‘Gotham’ Review: ‘Everyone Has a Cobblepot’
FOX’s Gotham detects its 18th installment in “Everyone Has a Cobblepot,” as Gordon re-teams with Harvey Dent (Nicholas D’Agosto) to investigate police corruption, while Fish Mooney locks wits with the deadly Dr. Dulmacher (Colm Feore), and Bruce deals with the aftermath of Alfred’s shooting.
Last week’s Gotham installment, “Red Hood,” saw a string of bank robberies bringing citywide attention to a masked criminal group, while Alfred suspected something amiss about his old friend’s return, and Fish laid eyes on her mysterious captor, so how does the latest episode of FOX’s Bat-prequel drama shine a light on the city’s villainous beginnings?
Read on for your in-depth review of everything you need to know about Gotham episode 18, “Everyone Has a Cobblepot”!
I’m going to keep this relatively brief, as Gotham didn’t make “Everyone Has a Cobblepot” available for press consideration, and to be frank, the show is barely worthy of attention as is. Odd too, considering that tonight’s hour represents the last of the series we’ll see until mid-April, and the main thread of tonight’s story proved much more taut than its silly episode title would suggest, once you get rid of the usual narrative clutter.
It’s of interest to note that Gotham itself began with a nascent pitch of Jim Gordon working to root out corruption in the GCPD, though Peter Scolari wasn’t introduced as a focal point for its villainy until after midway through season. Scolari’s Commissioner Loeb helps re-frame the conflict in a much more specific manner, considering the show’s already-weak premise of Gordon staving off Gotham’s descent into hell just long enough for the Batman to arrive. The prior introduction of Dash Mihok’s Arnold Flass similarly provided the benefit of a specific threat for Gordon to surmount, at least before quick incarceration, and while the character’s brief reappearance tonight seemed even more superfluous, his presence exposing Loeb’s leverage over all GCPD officers made for an interesting explanation of Gotham’s often-cartoonish cynicism toward corruption.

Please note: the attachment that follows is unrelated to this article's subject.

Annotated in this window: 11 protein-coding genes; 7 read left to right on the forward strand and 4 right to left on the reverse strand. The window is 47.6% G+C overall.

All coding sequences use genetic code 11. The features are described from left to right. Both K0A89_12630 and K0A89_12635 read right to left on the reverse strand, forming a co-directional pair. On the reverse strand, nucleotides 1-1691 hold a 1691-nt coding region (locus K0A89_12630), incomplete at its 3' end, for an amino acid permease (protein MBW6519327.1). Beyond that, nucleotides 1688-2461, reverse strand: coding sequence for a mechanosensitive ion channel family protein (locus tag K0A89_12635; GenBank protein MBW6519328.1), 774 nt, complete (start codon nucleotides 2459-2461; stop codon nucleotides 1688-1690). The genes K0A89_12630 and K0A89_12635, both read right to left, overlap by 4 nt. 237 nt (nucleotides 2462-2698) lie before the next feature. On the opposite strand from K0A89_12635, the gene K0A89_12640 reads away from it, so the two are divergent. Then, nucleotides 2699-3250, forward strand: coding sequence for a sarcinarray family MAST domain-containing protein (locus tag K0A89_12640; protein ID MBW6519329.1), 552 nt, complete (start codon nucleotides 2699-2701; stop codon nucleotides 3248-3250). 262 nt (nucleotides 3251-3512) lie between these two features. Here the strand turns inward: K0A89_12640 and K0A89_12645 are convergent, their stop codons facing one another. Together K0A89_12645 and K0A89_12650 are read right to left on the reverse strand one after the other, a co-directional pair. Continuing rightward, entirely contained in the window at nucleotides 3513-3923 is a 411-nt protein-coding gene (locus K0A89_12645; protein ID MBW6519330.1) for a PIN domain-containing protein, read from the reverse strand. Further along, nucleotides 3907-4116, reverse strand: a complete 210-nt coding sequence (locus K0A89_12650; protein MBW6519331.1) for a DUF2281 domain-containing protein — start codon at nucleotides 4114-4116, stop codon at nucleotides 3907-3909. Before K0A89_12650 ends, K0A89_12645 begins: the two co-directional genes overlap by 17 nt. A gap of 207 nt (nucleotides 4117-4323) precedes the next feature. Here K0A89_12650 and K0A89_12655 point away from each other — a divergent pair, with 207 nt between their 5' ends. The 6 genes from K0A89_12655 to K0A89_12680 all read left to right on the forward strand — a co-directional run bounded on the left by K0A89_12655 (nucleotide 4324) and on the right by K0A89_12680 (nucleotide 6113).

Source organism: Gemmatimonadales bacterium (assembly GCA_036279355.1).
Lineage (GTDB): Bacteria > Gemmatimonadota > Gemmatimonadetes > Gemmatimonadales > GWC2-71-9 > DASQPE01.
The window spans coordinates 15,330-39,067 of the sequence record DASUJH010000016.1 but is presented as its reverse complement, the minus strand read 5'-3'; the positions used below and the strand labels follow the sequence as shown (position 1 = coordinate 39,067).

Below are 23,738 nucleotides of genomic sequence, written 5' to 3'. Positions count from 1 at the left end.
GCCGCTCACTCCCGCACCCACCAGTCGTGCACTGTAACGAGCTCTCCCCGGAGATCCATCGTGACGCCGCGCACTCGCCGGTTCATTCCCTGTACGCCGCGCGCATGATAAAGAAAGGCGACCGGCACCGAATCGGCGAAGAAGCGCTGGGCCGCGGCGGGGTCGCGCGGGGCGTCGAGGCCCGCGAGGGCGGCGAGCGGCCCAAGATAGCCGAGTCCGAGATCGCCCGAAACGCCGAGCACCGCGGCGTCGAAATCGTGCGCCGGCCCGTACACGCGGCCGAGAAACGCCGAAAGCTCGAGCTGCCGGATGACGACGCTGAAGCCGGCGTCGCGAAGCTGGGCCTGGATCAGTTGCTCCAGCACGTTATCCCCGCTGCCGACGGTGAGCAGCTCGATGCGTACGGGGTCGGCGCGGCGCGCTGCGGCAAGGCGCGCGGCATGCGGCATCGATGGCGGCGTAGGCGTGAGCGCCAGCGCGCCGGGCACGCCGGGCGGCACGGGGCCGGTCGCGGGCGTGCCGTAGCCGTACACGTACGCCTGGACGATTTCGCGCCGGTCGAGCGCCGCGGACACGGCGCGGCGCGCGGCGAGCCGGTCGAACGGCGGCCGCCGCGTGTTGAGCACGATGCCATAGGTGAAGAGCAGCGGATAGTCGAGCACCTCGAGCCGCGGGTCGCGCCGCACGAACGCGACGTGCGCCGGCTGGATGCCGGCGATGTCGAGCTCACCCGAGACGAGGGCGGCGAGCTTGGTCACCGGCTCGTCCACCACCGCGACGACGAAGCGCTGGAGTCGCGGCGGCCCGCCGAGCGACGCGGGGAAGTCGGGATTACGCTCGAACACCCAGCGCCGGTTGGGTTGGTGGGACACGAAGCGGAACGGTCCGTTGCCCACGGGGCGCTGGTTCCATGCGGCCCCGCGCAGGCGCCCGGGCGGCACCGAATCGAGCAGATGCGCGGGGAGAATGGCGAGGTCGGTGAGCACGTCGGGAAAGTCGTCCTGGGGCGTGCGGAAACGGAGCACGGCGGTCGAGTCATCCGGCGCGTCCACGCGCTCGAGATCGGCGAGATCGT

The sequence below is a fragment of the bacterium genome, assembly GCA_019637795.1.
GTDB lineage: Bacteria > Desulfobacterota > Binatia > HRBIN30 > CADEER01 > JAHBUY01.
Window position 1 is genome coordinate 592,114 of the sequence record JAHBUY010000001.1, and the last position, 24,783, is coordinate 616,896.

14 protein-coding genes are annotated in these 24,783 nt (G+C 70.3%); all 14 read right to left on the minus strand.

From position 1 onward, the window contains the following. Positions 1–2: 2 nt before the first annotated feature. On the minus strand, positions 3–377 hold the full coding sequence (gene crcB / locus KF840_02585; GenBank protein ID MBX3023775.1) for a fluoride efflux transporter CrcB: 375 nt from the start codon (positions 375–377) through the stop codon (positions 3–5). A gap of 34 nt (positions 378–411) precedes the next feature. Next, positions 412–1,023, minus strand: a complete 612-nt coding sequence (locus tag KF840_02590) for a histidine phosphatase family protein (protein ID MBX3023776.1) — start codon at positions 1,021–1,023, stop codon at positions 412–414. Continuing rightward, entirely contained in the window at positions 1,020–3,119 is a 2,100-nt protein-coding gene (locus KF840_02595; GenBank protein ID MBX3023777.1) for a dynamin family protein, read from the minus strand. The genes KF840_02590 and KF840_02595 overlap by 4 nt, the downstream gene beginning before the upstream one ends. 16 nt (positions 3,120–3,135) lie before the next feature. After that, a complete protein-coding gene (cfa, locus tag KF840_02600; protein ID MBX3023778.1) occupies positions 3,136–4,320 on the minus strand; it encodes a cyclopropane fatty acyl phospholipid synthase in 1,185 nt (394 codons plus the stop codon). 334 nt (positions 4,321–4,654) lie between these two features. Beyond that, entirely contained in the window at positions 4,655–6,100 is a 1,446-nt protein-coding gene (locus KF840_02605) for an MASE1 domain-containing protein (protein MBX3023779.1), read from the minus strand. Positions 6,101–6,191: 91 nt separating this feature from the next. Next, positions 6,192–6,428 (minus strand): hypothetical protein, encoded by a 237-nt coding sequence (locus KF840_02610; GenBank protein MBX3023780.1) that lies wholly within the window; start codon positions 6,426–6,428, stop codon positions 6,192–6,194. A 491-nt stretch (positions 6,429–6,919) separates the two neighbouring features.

Moreover, the revelation that Bullock had been blackmailed into recanting his testimony to allow Flass’ release proved unexpectedly affecting, as Donal Logue always has a much easier time adjusting to Gotham’s unbalanced tone. Nevermind that the episode’s pursuit itself made little sense, incorporating Harvey Dent in a fleeting role to end up chased by knife-wielding accountants (no one had a gun?), only to reveal that Loeb’s own cached “blackmail horde” was nothing more than a daughter kept in seclusion, having years earlier killed the Commissioner’s wife; that’s just par for the course at this point. It got us to the point of Gordon getting one over on Loeb, even rising in the ranks a bit, and it’ll be interesting to see if Gotham keeps to its word of Jim promising a new day in the GCPD.